(Continued from Tanzania, Africa – Day 1) After we left the Sanctuary, we traveled to a more lush area of Tarangire National Park which had more water. By day 2, I was loving traveling through the National Parks, standing in the safari car and taking in all the animals and sites. Seeing animals free and thriving in their natural habitats is an experience that may make you never want to go back to the zoo. When I witness people, animals, or really anything living it’s best life, I feel like I immediately share in their joy/happiness/freedom. Each day of our 5 day safari went a little like this: Wake up and enjoy the beautiful sunrise, meditate/journal/yoga/pray, eat a delicious breakfast, grab our packed lunch and head out for the day for our game drive. We’d head back to our lodging later in the afternoon and spend time in the pool, read, talk to our local hosts, exchange stories, drink wine, shower, get ready for dinner, watch sunset and do it all over again! They were the best days.
Each National Park/Conservation Area in Tanzania is known for slightly different animals and sites so I’ll sum up the ones we visited below and then talk about my favorite one- the Serengeti.
Tarangire National Park– Known for its diverse bird population the Tarangire is a popular birding destination. The Tarangire river also attracts a large game population as it’s the only source of water in the area. This area is exceptionally dry which makes a great habitat for resilient Boabab trees. A large number of these trees thrive here and it is a sight to behold. Boabab trees have massive trunks that hold a lot of water. During very dry seasons, elephants will rip bark and branches off the tree to get to the water inside. We spent 1.5 days in this national park and we saw a lot during that time! It was a great first stop for an introduction to game drives in Tanzania.
Ngorongoro Crater Conservation Area– Voted one of the 7 natural wonders of Africa the Ngorongoro Crater was formed 2-3 million years ago when a large volcano exploded and collapsed on itself. The crater makes the worlds largest inactive, intact, and unfilled volcanic caldera. The Maasai tribe who inhabit the surrounding area named it after the sound produced by a cowbell (ngoro ngoro). Springs and streams are the main water sources found here and they drain into a seasonal salt lake in the middle of the crater. This area is known for spotting black rhinos. The population has been greatly declining and only 20-40 black rhinos are protected here today. We did not see any during the day we spent there as they’re very hard to find but we did see our first hippos, cheetah and flamingos here! I loved the drive down on a cobblestone path into the crater. This area was vast and open with a lot of life to keep your eyes peeled for!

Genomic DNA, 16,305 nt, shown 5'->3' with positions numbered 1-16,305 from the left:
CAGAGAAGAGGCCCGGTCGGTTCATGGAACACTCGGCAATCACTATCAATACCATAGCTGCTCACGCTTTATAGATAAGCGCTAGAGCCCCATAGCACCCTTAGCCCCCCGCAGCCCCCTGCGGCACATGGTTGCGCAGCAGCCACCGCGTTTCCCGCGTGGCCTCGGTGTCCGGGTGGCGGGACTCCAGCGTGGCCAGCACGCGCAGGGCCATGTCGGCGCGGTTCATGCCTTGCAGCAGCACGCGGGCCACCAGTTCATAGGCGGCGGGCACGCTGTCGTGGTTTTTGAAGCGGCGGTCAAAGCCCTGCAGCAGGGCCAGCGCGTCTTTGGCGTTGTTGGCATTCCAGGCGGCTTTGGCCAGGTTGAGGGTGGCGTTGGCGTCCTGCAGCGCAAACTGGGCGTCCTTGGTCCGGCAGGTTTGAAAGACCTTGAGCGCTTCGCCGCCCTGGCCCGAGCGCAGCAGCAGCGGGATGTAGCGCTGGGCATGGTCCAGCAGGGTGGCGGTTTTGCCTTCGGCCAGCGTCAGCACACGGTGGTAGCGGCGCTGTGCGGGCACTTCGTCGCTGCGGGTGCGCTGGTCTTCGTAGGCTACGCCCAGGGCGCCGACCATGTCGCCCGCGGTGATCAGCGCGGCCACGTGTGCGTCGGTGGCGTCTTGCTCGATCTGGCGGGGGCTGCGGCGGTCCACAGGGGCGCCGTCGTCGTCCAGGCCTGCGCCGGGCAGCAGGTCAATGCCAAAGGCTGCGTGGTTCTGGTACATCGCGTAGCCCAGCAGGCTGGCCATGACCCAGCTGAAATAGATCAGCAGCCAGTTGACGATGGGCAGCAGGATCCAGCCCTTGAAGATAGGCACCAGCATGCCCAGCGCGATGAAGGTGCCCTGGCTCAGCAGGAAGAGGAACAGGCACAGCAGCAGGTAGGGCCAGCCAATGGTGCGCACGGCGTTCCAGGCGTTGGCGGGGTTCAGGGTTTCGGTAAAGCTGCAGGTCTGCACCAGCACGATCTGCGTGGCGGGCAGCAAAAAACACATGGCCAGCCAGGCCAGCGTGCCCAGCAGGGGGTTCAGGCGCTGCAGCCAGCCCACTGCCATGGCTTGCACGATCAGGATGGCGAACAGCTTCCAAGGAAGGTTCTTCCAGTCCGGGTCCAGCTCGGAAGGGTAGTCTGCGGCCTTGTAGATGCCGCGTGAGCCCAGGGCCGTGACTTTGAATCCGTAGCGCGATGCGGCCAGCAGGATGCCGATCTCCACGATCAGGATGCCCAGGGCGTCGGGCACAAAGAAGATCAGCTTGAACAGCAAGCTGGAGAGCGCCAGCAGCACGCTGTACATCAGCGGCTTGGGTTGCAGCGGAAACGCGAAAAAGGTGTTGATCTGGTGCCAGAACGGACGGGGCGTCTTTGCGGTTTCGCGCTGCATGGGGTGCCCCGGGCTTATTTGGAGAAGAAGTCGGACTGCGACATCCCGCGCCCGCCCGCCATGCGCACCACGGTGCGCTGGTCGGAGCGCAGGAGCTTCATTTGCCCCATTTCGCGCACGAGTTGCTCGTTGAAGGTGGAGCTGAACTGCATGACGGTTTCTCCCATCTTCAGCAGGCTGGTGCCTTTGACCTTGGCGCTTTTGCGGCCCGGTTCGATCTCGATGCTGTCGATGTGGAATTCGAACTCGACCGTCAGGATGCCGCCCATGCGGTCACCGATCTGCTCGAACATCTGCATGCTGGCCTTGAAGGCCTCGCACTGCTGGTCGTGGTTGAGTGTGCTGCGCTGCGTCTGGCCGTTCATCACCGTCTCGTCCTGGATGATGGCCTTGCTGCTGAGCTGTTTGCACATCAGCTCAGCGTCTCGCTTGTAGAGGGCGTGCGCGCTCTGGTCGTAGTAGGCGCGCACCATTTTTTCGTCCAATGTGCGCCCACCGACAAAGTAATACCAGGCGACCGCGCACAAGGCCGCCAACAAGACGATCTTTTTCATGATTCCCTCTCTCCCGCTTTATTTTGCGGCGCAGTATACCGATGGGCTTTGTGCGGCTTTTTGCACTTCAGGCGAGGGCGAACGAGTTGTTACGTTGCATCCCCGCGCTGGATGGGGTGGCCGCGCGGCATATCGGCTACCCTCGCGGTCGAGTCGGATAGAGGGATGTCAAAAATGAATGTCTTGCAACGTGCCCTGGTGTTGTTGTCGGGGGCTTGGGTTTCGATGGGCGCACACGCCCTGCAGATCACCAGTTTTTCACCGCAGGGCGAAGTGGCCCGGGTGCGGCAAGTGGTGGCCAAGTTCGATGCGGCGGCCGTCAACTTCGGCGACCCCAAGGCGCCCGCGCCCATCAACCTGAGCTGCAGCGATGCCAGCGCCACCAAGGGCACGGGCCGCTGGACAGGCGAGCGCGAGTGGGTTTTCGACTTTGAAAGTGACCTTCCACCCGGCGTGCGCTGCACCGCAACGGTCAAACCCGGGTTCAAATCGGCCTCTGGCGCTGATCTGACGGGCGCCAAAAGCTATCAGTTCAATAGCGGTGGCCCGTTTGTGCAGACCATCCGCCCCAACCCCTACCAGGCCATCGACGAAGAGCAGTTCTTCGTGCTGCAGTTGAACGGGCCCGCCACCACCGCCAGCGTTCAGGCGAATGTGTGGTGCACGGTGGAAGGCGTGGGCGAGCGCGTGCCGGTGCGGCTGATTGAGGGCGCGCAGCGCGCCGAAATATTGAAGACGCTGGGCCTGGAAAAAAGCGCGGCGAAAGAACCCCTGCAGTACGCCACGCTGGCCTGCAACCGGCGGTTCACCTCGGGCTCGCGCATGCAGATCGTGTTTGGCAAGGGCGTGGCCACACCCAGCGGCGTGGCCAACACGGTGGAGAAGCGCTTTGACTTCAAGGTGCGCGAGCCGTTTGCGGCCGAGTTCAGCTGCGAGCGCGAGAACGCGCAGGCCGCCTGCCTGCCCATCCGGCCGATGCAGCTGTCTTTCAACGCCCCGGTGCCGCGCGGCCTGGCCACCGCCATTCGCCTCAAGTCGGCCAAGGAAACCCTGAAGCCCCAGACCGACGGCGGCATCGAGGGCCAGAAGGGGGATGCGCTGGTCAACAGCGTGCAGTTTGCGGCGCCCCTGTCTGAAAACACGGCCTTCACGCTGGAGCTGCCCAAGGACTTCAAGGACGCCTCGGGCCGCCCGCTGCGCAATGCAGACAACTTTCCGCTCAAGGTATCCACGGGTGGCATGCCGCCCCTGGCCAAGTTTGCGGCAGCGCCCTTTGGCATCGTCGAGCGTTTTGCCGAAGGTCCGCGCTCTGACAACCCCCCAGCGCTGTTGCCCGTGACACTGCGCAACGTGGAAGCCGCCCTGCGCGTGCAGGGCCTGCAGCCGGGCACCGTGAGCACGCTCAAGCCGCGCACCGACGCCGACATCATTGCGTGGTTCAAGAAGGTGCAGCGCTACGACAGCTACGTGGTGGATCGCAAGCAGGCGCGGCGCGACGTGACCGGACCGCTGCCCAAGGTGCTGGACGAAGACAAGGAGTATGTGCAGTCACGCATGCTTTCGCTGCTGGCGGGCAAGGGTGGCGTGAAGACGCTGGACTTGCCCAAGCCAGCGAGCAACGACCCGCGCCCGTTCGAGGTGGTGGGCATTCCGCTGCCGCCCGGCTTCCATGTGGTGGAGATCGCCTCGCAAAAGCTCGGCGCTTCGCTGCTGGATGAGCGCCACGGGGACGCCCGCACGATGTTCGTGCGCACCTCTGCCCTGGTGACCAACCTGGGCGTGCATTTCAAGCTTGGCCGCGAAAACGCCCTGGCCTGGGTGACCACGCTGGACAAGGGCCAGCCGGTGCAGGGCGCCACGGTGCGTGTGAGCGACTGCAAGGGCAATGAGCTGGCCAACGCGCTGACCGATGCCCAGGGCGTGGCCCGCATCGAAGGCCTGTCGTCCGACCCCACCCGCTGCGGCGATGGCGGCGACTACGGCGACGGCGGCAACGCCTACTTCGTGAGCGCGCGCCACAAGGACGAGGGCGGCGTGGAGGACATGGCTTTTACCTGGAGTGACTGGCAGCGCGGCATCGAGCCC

Serengeti National Park– The Serengeti is known for being the inspiration for the movie The Lion King and countless wildlife films were and still are filmed here. When you drive in you are actually welcomed by the Lion King rock! The Serengeti National Park is a World Heritage Site bursting with wildlife including over 2 million ungulates, 4000 lions, 1000 leopard, 550 cheetahs, endless giraffes, elephants, hippos, buffalos, zebras, hyenas, some 500 bird species and SO much more inhabit this 15,000 square kilometer area. We spent 2.5 days in the Serengeti and I think I could spend a lifetime there. The amount of wildlife we saw and the beauty of this park remains unmatched by anywhere I’ve ever been. This is where we saw the most animal activity including a heard of elephants scaring away lions, buffalos treeing lions, lions mating, hyenas fighting, wildebeest migrating, and crocodiles basking in the sun. Heavy rains fell each night in the Serengeti and we watched them from our canvas tent and conveniently I showered in the outdoor shower each night during the downpour. Spending time in the Serengeti is nothing less than a spiritual experience. Our camp was situated in the park and we heard lions roar and hyenas laughing each night. We had the most generous hosts and made lasting relationships with the beautiful people here. Members of the Maasai tribe kept watch over our camp each night to ensure no animals would bother us and they made sure we were safe walking after dark. The Serengeti combined with the people of Tanzania is something all should experience in their lifetime. I did not want to leave.
After 5 days of safari game drives we spent 2 days visiting some of the last true hunter gatherer tribes in Tanzania. We went on a hunt and visited a village to learn about their culture and way of life that was much different than we were accustomed to. The tribes spoke their native language so we had a special translator when we visited them. We were able to see how they turned scrap metal into beautiful bracelets and arrowheads and how they made clothes from animal hides. We sang and danced and listened to them play instruments. They were so welcoming, strong and community oriented. They even offered for us to be married to some of the single males in their tribes haha! A cultural experience is a must when you visit Tanzania. The community, closeness and unity in the tribes is something we can all learn from.
We spent a week disconnected from the rest of the world and had full hearts as we made our way back to the airport to head home. At the airport we found out that a new Covid variant, Omnicron, was discovered while we were away and we were brought back to the reality of the world we had just taken a brief vacation from. We made it home safely and with us came new perspectives, gratitude, and an itch to continue to explore this beautiful planet and meet the beautiful people that call it home.
Until the next tale… Happy trails.
With a full heart,